For Thursday (11/30)

First, a couple of deadlines for Thursday to be aware of:  1) your Wikipedia edits/pages should be live; 2) you should have your “How Not to Read a Novel/Narrative” report posted to a page in your blog.

Second, when we meet in the computer lab (HUM 401) on Thursday we’ll be installing and messing around with Scalar, a scholarly multimodal publishing platform from USC.  To prepare yourself, take a look at some sample Scalar books.  Then, browse through the Scalar user’s guide.  (If you want to get a head start, you can install Scalar on your ReclaimHosting site.  But, be sure to install the application into a new subdomain.  We did this with your WordPress installs, but if you can’t remember how we did the subdomain stuff, no worries.  We’ll do a step-by-step in the computer lab.)





For Thursday (11/16)

For Thursday, we’ll meet in the computer lab (HUM 401).  Let’s make sure all your Wikipedia pages are good to go.  Do you have at least two forms of feedback?  Have you revised your page draft to respond to feedback? Is your prose clear, direct, and error-free?  Are your page formatting and style correct? Our Wikiedu dashboard also suggests some other final considerations.

And, don’t forget to check out our “How to Not Read” assignment – – due November 30.  Bring any questions to class.

For Tuesday (11/14)

For Tuesday, let’s continue our discussion of “collective intelligence” and the “wisdom of the crowd” by reading some Clay Shirky – – here and here.

If you haven’t received two peer reviews from classmates on your sandbox/Wikipedia draft, let me know!

For Tuesday (11/7)

For Tuesday, let’s read an excerpt from Pierre Levy’s “Collective Intelligence.”  And, listen to James Suroweicki talk about the “wisdom of the crowds.”

By Tuesday, you should have a draft of your Wikipedia edit/article in your sandbox.  (I think it’s easier, if you’re editing an existing page, to copy the whole existing article to your sandbox and add your edits there.)  Before you begin moving your article/edits to a live Wikipedia page, you’ll need some peer review.  (See Week 9 on our course dashboard.)

There are three ways to get feedback on your edit/page before moving from sandbox to Wikipedia:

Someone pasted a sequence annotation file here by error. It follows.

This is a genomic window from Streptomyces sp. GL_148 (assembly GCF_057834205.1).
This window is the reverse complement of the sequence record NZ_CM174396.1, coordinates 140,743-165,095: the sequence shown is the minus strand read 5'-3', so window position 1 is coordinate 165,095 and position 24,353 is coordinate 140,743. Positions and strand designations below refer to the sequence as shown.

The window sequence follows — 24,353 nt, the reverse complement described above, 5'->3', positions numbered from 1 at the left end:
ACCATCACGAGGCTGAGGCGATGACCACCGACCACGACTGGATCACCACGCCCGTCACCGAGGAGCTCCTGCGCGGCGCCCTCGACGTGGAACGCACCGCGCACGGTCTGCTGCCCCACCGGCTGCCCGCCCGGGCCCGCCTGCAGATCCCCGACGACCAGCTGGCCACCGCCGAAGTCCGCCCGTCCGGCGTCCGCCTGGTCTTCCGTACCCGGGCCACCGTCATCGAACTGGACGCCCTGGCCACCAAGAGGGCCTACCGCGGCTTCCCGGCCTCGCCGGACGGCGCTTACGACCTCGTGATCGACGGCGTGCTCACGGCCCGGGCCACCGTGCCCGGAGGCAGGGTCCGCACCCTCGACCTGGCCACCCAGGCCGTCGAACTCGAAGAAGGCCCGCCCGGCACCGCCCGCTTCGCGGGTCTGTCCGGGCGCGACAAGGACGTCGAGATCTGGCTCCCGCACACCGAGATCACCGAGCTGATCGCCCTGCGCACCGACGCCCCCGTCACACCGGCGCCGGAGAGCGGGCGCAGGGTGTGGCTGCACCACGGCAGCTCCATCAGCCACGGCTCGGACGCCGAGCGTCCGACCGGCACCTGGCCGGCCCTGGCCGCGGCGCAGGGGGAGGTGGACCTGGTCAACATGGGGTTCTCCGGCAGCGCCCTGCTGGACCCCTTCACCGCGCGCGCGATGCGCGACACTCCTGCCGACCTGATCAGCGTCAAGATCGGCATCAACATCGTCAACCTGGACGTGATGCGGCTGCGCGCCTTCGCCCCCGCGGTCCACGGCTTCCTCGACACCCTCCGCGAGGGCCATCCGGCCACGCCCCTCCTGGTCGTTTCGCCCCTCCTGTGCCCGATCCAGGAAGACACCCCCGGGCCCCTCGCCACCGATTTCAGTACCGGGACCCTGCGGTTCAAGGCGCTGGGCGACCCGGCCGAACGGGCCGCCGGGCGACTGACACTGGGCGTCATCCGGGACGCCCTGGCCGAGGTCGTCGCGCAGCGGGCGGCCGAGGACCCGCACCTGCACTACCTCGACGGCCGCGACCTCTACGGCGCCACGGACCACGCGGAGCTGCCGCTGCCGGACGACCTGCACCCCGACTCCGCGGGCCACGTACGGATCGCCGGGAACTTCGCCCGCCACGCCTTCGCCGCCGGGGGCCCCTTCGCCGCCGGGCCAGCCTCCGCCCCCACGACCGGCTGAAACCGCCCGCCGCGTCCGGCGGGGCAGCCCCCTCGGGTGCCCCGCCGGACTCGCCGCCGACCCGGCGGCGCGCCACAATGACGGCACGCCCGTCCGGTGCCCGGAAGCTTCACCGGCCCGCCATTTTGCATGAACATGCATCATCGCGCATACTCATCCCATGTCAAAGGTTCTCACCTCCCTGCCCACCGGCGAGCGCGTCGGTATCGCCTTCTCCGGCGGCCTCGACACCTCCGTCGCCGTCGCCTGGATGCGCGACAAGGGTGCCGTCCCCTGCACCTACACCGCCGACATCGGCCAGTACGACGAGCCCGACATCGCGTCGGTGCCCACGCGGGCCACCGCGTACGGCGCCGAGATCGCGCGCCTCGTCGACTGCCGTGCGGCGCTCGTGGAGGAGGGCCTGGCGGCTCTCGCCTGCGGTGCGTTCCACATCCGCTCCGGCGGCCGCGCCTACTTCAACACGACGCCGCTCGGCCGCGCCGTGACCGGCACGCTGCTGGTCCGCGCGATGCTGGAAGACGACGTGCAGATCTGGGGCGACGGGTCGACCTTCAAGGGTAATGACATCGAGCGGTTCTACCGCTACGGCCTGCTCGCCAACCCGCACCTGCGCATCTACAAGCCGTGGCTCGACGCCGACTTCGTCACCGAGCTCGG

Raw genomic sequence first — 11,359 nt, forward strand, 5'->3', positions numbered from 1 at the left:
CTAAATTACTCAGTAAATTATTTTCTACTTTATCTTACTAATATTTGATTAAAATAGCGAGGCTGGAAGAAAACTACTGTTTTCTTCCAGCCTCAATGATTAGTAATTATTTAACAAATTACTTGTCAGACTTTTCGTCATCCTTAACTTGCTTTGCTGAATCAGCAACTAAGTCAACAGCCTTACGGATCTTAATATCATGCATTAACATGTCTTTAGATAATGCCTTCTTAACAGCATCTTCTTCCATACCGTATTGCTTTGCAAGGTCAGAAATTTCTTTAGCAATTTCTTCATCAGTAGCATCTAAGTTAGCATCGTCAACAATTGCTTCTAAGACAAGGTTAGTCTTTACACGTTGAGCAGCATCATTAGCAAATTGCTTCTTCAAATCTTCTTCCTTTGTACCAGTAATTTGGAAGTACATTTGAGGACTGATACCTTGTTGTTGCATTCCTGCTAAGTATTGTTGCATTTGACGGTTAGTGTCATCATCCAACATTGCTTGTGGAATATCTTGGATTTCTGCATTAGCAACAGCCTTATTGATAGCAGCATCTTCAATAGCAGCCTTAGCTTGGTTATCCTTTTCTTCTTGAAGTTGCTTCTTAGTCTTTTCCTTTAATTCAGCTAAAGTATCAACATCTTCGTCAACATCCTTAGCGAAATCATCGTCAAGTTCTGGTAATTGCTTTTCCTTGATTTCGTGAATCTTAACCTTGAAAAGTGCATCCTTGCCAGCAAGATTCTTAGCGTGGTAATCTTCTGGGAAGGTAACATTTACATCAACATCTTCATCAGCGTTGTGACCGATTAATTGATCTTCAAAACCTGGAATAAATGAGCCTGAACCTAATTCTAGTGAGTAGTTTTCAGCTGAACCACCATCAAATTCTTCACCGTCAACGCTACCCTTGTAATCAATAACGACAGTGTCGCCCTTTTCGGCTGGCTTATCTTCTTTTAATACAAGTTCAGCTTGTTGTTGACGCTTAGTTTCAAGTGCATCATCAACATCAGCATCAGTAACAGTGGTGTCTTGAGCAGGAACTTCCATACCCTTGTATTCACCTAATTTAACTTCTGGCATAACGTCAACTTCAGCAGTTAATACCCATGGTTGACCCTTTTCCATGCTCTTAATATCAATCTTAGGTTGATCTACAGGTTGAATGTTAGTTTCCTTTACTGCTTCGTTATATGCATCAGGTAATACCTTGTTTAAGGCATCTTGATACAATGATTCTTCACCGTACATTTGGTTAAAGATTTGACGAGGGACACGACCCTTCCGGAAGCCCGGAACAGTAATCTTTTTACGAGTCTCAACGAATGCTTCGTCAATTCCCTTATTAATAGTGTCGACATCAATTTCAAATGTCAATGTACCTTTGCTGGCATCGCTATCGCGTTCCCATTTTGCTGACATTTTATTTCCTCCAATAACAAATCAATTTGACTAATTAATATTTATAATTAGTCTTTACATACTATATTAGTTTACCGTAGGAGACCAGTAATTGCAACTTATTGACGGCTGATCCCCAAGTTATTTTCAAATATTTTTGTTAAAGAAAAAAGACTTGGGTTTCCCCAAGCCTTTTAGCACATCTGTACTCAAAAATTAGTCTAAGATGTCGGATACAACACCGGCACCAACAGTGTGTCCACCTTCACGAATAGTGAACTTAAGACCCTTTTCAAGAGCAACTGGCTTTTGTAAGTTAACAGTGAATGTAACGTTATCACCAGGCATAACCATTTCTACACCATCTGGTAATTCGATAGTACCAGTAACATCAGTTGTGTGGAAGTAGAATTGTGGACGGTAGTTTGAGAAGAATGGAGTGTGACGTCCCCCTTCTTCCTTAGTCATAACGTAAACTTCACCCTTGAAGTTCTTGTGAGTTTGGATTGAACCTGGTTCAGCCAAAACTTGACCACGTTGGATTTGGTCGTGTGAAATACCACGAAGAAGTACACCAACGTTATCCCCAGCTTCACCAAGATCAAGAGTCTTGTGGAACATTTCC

• feedback from classmates.  See the instructions (again, on “Week 9” under “Peer review and copy edit”) on our dashboard.
  • feedback from content experts.  To solicit this feedback, click on the “Get Help” button in your sandbox and choose a content expert to peek at your work.
  • feedback from other Wikipedia student-editors.  To do this, go to Intertwine and click on the button that says: “Peer Review Session.”  Sign up for a peer review session.

Nota Bene: You will need two of these forms of peer review before you move anything to the live version of your Wikipedia page. Get started with peer review now – – to avoid last-minute difficulties.

For Thursday (11/2)

For Thursday, we’ll meet in the computer lab (HUM 401) to experiment with not reading  Horatio Alger (or any author).

To prepare for not-reading:

  • first, open up a document or grab a pad and pen to take notes on each step in our not-reading.  You should also save interesting Voyant results and Ngram views.
  • check out the Wikipedia page on Alger so you can get some sense of who he is and what his books are like.
  • head over to and download the text file for one of Alger’s novels. (I’ve already started on The Train Boy – – so you’ll have to choose a different novel.)
  • clean up the text file by eliminating all of the headers and footers and extraneous text, such as publication or publisher info, ads, etc.
  • upload your clean text as a .txt file to our shared Alger folder on Google and to Voyant Tools.
  • analyze the Alger text with as many Voyant tools as you can.  Keep notes on what you discover.  Since we already know something about Alger from Wikipedia, try to use this information to locate patterns in the novel.
  • next, download/upload all of the texts in our Alger folder to Voyant Tools.  Test your patterns against this larger corpus.
  • finally, explore the wider contexts for these patterns through Google’s Ngram Viewer.

When you’ve finished not-reading your Alger novel, write a reflective blog post that answers a couple of questions as fully as possible: what did you learn about your novel through your distant reading? what did you learn about distant (and/or close) reading by not-reading Alger?  Use images and charts from your Voyant/Ngram analyses to illustrate your insights.